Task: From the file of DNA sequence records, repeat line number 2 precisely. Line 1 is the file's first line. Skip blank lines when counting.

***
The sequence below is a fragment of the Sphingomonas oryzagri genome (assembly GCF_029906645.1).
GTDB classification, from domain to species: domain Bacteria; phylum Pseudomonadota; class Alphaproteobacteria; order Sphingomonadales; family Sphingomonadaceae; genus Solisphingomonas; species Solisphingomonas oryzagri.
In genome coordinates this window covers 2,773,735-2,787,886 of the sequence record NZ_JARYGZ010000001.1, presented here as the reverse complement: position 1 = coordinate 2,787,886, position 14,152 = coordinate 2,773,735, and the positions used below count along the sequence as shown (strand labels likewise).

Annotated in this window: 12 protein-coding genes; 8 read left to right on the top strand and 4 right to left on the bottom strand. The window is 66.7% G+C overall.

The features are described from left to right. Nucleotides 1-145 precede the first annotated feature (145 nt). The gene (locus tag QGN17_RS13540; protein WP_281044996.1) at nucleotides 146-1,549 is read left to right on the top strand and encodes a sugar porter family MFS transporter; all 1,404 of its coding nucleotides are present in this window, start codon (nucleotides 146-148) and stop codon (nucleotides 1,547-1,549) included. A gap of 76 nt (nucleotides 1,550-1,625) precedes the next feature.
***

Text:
GTDB classification, from domain to species: domain Bacteria; phylum Pseudomonadota; class Alphaproteobacteria; order Sphingomonadales; family Sphingomonadaceae; genus Solisphingomonas; species Solisphingomonas oryzagri.